Wednesday, March 30, 2016

Beach-Ferrara reads at White House Easter prayer event

Mark Barrett,

40 minutes ago

Jarrad Henderson / USAT

The Rev. Jasmine Beach-Ferrara, executive director of Southern Equality and an LGBT minister, walks to the podium to read Scripture during the Easter Prayer Breakfast Wednesday at The White House.

Local LGBT rights activist and politician the Rev. Jasmine Beach-Ferrara had a cameo on the national stage Wednesday, reading from the Bible at the annual White House Easter prayer breakfast in Washington.

She read the Beatitudes, a section of the Sermon on the Mount in which Jesus said "those who mourn," "the meek," "the merciful," "the peacemakers" and others will be blessed.

Beach-Ferrara is executive director of the Campaign for Southern Equality, an Asheville-based LGBT rights group that is part of the battle against HB2. She recently won the Democratic nomination for Buncombe County commissioner representing District 1, which includes most of Asheville.

She told the crowd of religious leaders from around the country
she brought "greetings from Asheville, North Carolina, and also from the LGBT community of North Carolina, which I'm proud to be a part of and honored to serve through my ministry."

The passage she read from the Book of Matthew includes the verses, "Blessed are those who are persecuted for righteousness' sake, for theirs is the kingdom of heaven.

"Blessed are you when people revile you and persecute you and utter all kinds of evil against you falsely on my account. Rejoice and be glad for your reward is great in heaven. For in the same way they persecuted the prophets who were before you."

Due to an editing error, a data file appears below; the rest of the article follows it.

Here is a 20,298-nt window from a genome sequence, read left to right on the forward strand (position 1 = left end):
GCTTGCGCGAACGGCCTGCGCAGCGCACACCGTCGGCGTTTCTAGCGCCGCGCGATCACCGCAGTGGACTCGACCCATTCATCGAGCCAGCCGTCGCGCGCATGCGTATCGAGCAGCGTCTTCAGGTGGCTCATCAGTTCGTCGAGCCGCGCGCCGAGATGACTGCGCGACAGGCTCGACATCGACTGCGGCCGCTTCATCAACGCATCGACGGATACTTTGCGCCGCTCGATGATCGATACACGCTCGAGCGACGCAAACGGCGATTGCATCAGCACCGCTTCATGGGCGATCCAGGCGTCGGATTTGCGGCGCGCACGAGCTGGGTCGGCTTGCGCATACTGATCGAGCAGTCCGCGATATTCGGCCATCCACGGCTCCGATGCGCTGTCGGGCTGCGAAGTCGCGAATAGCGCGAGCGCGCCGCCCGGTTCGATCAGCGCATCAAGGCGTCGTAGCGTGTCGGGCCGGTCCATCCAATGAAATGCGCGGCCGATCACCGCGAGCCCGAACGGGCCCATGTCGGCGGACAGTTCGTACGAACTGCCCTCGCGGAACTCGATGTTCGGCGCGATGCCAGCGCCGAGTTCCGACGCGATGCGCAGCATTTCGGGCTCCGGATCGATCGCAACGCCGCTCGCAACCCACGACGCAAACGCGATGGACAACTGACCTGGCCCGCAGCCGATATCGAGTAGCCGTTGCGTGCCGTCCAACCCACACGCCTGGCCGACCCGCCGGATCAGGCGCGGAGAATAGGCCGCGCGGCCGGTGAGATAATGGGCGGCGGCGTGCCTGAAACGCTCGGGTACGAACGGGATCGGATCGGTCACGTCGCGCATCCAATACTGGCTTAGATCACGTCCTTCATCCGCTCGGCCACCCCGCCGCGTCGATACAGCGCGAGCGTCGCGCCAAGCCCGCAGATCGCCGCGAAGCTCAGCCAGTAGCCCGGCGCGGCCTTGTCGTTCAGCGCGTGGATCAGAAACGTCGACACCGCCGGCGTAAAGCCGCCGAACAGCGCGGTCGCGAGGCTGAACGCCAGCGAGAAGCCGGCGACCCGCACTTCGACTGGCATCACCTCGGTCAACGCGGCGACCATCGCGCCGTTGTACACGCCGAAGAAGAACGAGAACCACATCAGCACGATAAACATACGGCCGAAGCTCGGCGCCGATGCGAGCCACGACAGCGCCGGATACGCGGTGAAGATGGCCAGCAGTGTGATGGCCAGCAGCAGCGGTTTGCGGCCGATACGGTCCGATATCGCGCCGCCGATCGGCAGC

Beach-Ferrara said in a telephone interview afterwards that the Beatitudes have special significance now given the debate over HB2, which the state General Assembly adopted March 30 to prevent local governments from adopting ordinances banning discrimination on the basis of sexual orientation or sexual identity.

But, she said, the verses apply more generally to the United States' situation today and have a timeless meaning for Christians.

"It goes beyond House Bill 2" and speaks to "the kind of people we'll be, the kind of country we'll be," she said.

"Those passages from Matthew 5, I feel like, strike right at the core of Christ's teaching. ... Those are passages that I go back to again and again and again to be reminded what it means to live a life of faith," Beach-Ferrara said.

Beach-Ferrara said she doesn't know whether the White House invitation for her to read was intended as a subtle commentary on HB2 or any other political issue.

White House Press Secretary Josh Earnest issued a statement Monday saying the Obama administration is "concerned about the potential harmful impact of this law, especially on transgender youth, and believe it is mean-spirited and sends the wrong message.”

In his remarks at the prayer breakfast Wednesday, Obama talked about what the prayers of those attending have meant to him during his presidency – "They have kept us going," he said – and how Christian beliefs relate to worries about terrorism and refugees.

Jacquelyn Martin/Associated Press

President Barack Obama pauses in front of a painting of Abraham Lincoln as he more

Recent "horrific attacks" in Belgium and Pakistan "can foment fear and division. They can tempt us to cast out the stranger, strike out against those who don't look like us, or pray exactly as we do," Obama said.

"They can lead us to turn our backs on those who are most in need of help and refuge. That's the intent of the terrorists, is to weaken our faith, to weaken our best impulses," he said.

But Obama said: "If Easter means anything, it's that you don't have to be afraid. We drown out darkness with light, and we heal hatred with love, and we hold on to hope."

Jacquelyn Martin/Associated Press

Vice President Joe Biden jokes with President Barack Obama as the president speaks Wednesday during the Easter Prayer Breakfast in the State Dining Room of the White House in Washington.

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